There, we came right out and said it. They can’t help it; it’s just what happens when you have a star that’s heavier than our Sun but as small as a city. Neutron stars give us access to crazy conditions that we can’t study directly on Earth.
Here are five facts about neutron stars that show sometimes they are stranger than science fiction!
1. Neutron stars start their lives with a bang
When a star bigger and more massive than our Sun runs out of fuel at the end of its life, its core collapses while the outer layers are blown off in a supernova explosion. What is left behind depends on the mass of the original star. If it’s roughly 7 to 19 times the mass of our Sun, we are left with a neutron star. If it started with more than 20 times the mass of our Sun, it becomes a black hole.
2. Neutron stars contain the densest material that we can directly observe
While neutron stars’ dark cousins, black holes, might get all the attention, neutron stars are actually the densest material that we can directly observe. Black holes are hidden by their event horizon, so we can’t see what’s going on inside. However, neutron stars don’t have such shielding. To get an idea of how dense they are, one sugar cube of neutron star material would weigh about 1 trillion kilograms (or 1 billion tons) on Earth – about as much as a mountain. That is what happens when you cram a star with up to twice the mass of our Sun into a sphere the diameter of a city.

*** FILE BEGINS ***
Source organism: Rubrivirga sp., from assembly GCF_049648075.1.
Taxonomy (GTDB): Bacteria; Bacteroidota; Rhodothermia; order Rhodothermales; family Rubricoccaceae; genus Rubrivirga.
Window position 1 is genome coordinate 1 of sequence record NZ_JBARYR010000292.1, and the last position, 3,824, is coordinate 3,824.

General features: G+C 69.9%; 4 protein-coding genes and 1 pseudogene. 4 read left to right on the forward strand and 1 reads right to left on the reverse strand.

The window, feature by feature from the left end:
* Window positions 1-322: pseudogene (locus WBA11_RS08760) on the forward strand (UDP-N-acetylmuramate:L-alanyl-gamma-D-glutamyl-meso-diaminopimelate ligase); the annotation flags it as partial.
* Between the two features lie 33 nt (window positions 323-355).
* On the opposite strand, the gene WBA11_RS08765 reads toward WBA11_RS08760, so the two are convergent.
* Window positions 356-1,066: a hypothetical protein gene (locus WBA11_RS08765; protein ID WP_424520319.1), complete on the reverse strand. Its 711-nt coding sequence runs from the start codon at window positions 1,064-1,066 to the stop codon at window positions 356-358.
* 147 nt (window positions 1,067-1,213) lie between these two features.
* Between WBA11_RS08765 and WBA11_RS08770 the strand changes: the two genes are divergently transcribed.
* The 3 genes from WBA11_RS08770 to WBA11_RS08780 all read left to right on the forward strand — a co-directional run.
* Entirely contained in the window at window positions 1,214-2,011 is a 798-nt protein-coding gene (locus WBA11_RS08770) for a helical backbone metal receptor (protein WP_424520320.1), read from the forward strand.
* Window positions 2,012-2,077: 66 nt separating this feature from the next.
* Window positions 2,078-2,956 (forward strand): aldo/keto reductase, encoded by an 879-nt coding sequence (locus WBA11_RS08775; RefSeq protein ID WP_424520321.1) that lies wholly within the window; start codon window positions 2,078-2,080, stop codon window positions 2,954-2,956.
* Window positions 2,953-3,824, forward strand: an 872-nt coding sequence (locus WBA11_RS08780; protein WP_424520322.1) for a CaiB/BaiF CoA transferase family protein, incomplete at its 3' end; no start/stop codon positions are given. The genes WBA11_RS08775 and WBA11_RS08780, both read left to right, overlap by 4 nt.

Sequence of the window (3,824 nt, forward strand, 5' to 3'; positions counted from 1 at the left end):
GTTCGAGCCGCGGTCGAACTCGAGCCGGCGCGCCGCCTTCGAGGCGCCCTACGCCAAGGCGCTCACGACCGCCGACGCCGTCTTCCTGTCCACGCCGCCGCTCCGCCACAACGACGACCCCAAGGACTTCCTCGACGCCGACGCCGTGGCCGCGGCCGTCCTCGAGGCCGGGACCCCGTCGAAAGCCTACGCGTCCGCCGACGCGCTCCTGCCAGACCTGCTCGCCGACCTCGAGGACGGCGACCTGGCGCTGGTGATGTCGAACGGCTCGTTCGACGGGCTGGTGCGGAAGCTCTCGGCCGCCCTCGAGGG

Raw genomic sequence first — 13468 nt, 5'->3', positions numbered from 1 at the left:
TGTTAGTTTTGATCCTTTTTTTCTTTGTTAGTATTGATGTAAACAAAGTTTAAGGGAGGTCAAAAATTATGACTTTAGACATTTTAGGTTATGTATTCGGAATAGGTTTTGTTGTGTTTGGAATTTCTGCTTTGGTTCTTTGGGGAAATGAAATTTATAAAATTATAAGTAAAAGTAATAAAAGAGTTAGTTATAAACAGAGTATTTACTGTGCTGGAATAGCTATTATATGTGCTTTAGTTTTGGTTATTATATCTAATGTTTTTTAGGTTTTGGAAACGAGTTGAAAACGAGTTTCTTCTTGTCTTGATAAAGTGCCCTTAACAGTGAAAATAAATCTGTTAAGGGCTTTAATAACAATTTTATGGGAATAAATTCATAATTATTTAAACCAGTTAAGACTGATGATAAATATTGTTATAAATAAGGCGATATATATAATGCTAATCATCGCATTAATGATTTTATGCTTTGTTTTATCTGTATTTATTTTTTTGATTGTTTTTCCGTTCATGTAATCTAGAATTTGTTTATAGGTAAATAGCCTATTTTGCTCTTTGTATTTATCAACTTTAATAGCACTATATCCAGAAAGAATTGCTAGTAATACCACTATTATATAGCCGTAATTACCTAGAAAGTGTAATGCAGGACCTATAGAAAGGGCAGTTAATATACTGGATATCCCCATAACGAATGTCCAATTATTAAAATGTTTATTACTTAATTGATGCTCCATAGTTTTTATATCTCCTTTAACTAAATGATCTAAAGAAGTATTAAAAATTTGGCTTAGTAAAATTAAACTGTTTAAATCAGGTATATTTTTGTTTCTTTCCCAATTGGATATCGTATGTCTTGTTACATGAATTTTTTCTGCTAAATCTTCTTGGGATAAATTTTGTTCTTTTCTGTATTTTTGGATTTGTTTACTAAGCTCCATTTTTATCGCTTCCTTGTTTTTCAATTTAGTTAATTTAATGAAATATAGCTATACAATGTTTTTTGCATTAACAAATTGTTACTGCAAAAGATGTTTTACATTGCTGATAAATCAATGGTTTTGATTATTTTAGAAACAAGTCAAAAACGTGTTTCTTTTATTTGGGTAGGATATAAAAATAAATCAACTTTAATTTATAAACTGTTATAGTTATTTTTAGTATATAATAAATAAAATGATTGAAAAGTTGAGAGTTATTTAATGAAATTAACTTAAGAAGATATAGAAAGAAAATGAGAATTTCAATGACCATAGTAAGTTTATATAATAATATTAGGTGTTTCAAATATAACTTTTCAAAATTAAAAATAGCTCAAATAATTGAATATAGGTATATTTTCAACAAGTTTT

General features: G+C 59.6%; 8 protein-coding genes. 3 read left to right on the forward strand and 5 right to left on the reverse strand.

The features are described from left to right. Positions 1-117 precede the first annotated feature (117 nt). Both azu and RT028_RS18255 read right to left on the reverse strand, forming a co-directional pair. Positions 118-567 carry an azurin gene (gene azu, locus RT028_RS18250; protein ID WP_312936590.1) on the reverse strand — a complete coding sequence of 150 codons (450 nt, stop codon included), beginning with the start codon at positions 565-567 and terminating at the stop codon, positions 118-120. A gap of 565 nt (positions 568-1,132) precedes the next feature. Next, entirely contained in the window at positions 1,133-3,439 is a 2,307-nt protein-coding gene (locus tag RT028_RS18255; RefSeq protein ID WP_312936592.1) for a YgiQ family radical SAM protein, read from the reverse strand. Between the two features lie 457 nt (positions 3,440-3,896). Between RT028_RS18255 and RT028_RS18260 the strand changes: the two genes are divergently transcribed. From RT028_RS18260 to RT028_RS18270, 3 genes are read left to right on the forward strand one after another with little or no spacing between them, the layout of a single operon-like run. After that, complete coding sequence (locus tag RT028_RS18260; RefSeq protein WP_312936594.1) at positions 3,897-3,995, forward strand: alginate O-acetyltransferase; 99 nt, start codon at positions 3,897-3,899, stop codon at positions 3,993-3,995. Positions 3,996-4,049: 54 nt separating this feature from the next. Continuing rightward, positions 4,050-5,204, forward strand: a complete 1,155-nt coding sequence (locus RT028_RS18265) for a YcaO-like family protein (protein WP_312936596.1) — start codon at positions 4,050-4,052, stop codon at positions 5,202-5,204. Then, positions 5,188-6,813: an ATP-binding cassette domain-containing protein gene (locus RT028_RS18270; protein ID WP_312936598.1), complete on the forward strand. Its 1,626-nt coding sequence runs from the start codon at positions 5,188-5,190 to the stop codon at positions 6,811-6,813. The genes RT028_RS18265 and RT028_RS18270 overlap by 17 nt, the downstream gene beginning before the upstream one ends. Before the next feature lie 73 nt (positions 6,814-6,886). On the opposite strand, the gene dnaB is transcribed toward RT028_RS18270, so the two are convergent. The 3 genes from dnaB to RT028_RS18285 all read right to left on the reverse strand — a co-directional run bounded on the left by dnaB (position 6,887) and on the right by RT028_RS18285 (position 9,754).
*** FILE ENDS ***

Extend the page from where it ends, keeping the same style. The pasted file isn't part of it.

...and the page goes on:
3. Neutron stars can spin as fast as blender blades
Some neutron stars, called pulsars, emit streams of light that we see as flashes because the beams of light sweep in and out of our vision as the star rotates. The fastest known pulsar, named PSR J1748-2446ad, spins 43,000 times every minute. That’s twice as fast as the typical household blender! Over weeks, months or longer, pulsars pulse with more accuracy than an atomic clock, which excites astronomers about the possible applications of measuring the timing of these pulses.
4. Neutron stars are the strongest known magnets
Like many objects in space, including Earth, neutron stars have a magnetic field. While all known neutron stars have magnetic fields billions and trillions of times stronger than Earth’s, a type of neutron star known as a magnetar can have a magnetic field another thousand times stronger. These intense magnetic forces can cause starquakes on the surface of a magnetar, rupturing the star’s crust and producing brilliant flashes of gamma rays so powerful that they have been known to travel thousands of light-years across our Milky Way galaxy, causing measurable changes to Earth’s upper atmosphere.
5. Neutron stars’ pulses were originally thought to be possible alien signals
Beep. Beep. Beep. The discovery of pulsars began with a mystery in 1967 when astronomers picked up very regular radio flashes but couldn’t figure out what was causing them. The early researchers toyed briefly with the idea that it could be a signal from an alien civilization, an explanation that was discarded but lingered in their nickname for the original object – LGM-1, a nod to the “little green men” (it was later renamed PSR B1919+21). Of course, now scientists understand that pulsars are spinning neutron stars sending out light across a broad range of wavelengths that we detect as very regular pulses – but the first detections threw observers for a loop.
Our Neutron star Interior Composition Explorer (NICER) payload on the International Space Station is giving astronomers more insights into neutron stars – helping us determine what is under the surface.
Want to learn even more about neutron stars? Watch this …